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From DuyHai Doan <>
Subject Re: Efficient model for a sorting
Date Tue, 04 Oct 2016 12:09:40 GMT
MV is right now your best choice for this kind of sorting behavior.

Secondary index (whatever the impl, SASI or Lucene) has a cost of
scatter-gather if your cluster scale out. With MV you're at least
guaranteed to hit a single node everytime

On Tue, Oct 4, 2016 at 1:56 PM, Dorian Hoxha <> wrote:

> Can you use the lucene index
> cassandra-lucene-index ?
> On Tue, Oct 4, 2016 at 1:27 PM, Benjamin Roth <>
> wrote:
>> Hi!
>> I have a frequently used pattern which seems to be quite costly in CS.
>> The pattern is always the same: I have a unique key and a sorting by a
>> different field.
>> To give an example, here a real life example from our model:
>> CREATE TABLE visits.visits_in (
>>     user_id int,
>>     user_id_visitor int,
>>     created timestamp,
>>     PRIMARY KEY (user_id, user_id_visitor)
>> ) WITH CLUSTERING ORDER BY (user_id_visitor ASC)
>> CREATE MATERIALIZED VIEW visits.visits_in_sorted_mv AS
>>     SELECT user_id, created, user_id_visitor
>>     FROM visits.visits_in
>>     WHERE user_id IS NOT NULL AND created IS NOT NULL AND user_id_visitor
>>     PRIMARY KEY (user_id, created, user_id_visitor)
>>     WITH CLUSTERING ORDER BY (created DESC, user_id_visitor DESC)
>> This simply represents people, that visited my profile sorted by date
>> desc but only one entry per visitor.
>> Other examples with the same pattern could be a whats-app-like inbox
>> where the last message of each sender is shown by date desc. There are lots
>> of examples for that pattern.
>> E.g. in redis I'd just use a sorted set, where the key could be like
>> "visits_${user_id}", set key would be user_id_visitor and score
>> the created timestamp.
>> In MySQL I'd create the table with PK on user_id + user_id_visitor and
>> create an index on user_id + created
>> In C* i use an MV.
>> Is this the most efficient approach?
>> I also could have done this without an MV but then the situation in our
>> app would be far more complex.
>> I know that denormalization is a common pattern in C* and I don't
>> hesitate to use it but in this case, it is not as simple as it's not an
>> append-only case but updates have to be handled correctly.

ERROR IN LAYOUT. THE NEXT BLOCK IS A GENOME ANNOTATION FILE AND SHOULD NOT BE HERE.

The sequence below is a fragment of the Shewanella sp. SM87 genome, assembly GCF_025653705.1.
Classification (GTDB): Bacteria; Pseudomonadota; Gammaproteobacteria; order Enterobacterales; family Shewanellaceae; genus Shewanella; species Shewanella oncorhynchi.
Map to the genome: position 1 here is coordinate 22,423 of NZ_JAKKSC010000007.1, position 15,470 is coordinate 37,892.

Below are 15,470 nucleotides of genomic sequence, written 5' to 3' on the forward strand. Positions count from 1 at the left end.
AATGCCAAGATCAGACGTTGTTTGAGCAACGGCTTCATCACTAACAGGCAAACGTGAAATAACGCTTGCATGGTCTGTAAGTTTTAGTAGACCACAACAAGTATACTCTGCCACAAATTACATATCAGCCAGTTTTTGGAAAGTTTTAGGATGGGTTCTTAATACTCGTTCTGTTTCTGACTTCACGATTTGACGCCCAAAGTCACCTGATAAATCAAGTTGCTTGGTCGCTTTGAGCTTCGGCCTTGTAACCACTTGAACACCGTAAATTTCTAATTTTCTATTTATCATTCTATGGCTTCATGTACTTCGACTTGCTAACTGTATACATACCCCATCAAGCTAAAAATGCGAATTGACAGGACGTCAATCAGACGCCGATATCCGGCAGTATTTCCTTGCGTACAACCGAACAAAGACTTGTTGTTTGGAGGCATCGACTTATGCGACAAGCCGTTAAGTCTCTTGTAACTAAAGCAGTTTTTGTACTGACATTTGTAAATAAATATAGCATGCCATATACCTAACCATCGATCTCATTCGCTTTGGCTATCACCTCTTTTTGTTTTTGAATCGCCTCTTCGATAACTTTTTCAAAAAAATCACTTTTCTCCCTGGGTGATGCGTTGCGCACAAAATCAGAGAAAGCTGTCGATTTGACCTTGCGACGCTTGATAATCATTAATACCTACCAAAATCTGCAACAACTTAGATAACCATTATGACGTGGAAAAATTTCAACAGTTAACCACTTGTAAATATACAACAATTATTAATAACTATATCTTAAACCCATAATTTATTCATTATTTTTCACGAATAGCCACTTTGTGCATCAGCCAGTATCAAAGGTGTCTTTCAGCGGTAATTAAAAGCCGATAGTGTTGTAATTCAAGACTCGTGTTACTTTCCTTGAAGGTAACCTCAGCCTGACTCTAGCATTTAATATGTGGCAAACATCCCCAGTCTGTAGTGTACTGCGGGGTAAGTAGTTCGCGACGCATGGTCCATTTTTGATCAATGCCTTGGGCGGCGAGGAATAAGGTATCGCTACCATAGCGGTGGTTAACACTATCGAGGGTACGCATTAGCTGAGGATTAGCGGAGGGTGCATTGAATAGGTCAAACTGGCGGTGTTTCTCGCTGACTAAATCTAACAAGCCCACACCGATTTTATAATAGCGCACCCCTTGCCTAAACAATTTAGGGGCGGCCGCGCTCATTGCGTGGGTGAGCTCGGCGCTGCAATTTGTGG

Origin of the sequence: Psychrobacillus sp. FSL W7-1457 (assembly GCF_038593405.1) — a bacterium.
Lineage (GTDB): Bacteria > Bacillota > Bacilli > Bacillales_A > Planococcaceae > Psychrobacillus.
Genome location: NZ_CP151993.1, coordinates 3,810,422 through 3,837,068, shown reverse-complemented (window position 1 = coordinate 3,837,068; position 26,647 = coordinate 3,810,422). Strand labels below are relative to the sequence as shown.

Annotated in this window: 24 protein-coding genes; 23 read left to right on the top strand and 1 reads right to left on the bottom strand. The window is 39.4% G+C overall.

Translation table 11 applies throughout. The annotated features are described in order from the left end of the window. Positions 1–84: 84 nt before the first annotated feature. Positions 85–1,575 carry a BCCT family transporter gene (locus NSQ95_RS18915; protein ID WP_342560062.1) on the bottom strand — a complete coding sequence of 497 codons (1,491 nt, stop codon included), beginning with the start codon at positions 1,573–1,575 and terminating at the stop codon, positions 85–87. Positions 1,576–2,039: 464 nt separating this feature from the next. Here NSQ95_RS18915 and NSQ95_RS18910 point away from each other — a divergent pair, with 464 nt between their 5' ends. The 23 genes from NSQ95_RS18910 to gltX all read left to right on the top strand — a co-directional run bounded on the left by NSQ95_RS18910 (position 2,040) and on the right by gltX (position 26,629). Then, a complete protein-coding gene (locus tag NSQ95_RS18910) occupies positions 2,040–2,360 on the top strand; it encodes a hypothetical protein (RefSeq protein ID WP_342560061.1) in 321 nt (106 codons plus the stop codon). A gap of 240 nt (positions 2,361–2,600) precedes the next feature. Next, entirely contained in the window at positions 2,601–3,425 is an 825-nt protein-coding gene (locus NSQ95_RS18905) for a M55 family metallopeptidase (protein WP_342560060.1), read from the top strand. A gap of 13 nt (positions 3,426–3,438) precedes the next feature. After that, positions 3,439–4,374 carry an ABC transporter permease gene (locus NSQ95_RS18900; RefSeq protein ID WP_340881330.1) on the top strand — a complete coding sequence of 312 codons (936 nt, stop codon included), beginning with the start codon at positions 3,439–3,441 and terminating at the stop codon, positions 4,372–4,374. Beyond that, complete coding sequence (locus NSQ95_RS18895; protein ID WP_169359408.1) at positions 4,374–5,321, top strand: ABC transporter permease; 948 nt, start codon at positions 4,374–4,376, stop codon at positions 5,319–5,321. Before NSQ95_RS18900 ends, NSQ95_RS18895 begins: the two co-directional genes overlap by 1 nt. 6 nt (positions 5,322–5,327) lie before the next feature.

>> If it is the first visit of a user, it's that simple, just 2 inserts in
>> base table + denormalized table. But on a 2nd or 3rd visit, the 1st or 2nd
>> visit has to be deleted from the denormalized table before. Otherwise the
>> visit would not be unique any more.
>> Handling this case without an MV requires a lot more effort, I guess even
>> more effort than just using an MV.
>> 1. You need kind of app-side locking to deal with race conditions
>> 2. Read before write is required to determine if an old record has to be
>> deleted
>> 3. At least CL_QUORUM is required to make sure that read before write is
>> always consistent
>> 4. Old record has to be deleted on update
>> I guess, using an MV here is more efficient as there is less roundtrip
>> between C* and the app to do all that and the MV does not require strong
>> consistency as MV updates are always local and are eventual consistent when
>> the base table is. So there is also no need for distributed locks.
>> I ask all this as we now use CS 3.x and have been advised that 3.x is
>> still not considered really production ready.
>> I guess in a perfect world, this wouldn't even require an MV if SASI
>> indexes could be created over more than 1 column. E.g. in MySQL this case
>> is nothing else than a BTree. AFAIK SASI indices are also BTrees, filtering
>> by Partition Key (which should to be done anyway) and sorting by a field
>> would perfectly do the trick. But from the docs, this is not possible right
>> now.
>> Does anyone see a better solution or are all my assumptions correct?
>> --
>> Benjamin Roth
>> Prokurist
>> Jaumo GmbH ·
>> Wehrstraße 46 · 73035 Göppingen · Germany
>> Phone +49 7161 304880-6 · Fax +49 7161 304880-1
>> AG Ulm · HRB 731058 · Managing Director: Jens Kammerer

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